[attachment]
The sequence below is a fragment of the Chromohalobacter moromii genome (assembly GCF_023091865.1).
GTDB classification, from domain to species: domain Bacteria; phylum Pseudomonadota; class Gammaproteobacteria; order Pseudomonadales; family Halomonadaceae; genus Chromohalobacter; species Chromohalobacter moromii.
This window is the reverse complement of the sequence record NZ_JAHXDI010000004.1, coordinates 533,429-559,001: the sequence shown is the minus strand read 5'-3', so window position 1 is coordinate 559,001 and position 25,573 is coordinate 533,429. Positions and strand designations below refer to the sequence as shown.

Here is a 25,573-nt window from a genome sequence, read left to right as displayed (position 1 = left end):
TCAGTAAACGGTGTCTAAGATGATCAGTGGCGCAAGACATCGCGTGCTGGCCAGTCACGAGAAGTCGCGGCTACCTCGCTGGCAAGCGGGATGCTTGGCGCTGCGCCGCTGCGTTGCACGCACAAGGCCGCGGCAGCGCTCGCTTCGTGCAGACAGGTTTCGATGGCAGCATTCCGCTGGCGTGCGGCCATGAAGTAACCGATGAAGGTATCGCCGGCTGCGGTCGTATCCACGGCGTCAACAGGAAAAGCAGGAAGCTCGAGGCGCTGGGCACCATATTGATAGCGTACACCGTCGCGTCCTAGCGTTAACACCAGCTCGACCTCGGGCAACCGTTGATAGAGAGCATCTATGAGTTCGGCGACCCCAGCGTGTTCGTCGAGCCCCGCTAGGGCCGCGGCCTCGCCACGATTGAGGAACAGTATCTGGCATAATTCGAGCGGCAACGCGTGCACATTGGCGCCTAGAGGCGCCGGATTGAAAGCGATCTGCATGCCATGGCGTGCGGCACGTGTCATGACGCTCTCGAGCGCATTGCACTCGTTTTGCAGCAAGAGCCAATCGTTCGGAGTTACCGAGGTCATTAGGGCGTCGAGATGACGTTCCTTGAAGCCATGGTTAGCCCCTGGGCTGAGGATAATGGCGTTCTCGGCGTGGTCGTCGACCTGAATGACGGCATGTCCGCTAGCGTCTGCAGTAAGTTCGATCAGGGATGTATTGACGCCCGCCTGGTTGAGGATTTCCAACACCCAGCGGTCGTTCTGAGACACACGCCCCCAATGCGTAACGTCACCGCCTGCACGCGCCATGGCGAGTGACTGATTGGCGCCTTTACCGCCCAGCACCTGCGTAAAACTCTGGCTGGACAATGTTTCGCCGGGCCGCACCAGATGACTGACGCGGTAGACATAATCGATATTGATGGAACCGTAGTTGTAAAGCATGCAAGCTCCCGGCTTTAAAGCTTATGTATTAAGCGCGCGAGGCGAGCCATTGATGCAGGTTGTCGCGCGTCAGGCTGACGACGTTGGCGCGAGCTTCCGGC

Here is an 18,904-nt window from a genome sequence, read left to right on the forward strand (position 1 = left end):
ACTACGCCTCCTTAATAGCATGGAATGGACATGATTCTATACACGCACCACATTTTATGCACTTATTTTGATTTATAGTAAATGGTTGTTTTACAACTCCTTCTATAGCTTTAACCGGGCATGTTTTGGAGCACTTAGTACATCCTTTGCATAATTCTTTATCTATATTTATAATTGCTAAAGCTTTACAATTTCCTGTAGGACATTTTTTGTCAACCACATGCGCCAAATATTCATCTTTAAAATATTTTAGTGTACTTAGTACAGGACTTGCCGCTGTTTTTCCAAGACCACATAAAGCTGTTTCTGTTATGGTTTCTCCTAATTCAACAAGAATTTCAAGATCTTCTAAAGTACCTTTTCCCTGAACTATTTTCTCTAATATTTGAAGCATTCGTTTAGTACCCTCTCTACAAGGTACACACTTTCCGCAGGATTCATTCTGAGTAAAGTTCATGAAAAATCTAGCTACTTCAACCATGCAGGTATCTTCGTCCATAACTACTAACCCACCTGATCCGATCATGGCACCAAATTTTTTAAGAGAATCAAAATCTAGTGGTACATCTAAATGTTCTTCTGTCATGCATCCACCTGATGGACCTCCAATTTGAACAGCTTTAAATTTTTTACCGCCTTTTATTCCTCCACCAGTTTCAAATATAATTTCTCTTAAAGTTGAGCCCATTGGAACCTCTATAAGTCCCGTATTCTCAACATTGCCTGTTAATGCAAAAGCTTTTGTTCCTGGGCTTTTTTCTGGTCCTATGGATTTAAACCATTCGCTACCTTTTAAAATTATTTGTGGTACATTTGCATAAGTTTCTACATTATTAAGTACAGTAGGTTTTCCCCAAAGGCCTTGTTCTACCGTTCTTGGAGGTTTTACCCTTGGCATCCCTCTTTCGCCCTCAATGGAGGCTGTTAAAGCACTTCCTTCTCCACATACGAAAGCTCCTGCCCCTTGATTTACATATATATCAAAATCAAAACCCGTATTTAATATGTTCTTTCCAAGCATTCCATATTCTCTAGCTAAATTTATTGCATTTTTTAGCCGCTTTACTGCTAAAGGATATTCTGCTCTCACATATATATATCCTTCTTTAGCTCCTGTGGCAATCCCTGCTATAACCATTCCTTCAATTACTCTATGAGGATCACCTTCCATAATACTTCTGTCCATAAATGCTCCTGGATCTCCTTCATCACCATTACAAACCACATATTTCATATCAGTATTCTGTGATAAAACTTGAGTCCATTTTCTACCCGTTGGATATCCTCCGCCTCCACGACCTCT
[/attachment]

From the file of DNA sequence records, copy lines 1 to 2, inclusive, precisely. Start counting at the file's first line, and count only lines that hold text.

The sequence below is a fragment of the Chromohalobacter moromii genome (assembly GCF_023091865.1).
GTDB classification, from domain to species: domain Bacteria; phylum Pseudomonadota; class Gammaproteobacteria; order Pseudomonadales; family Halomonadaceae; genus Chromohalobacter; species Chromohalobacter moromii.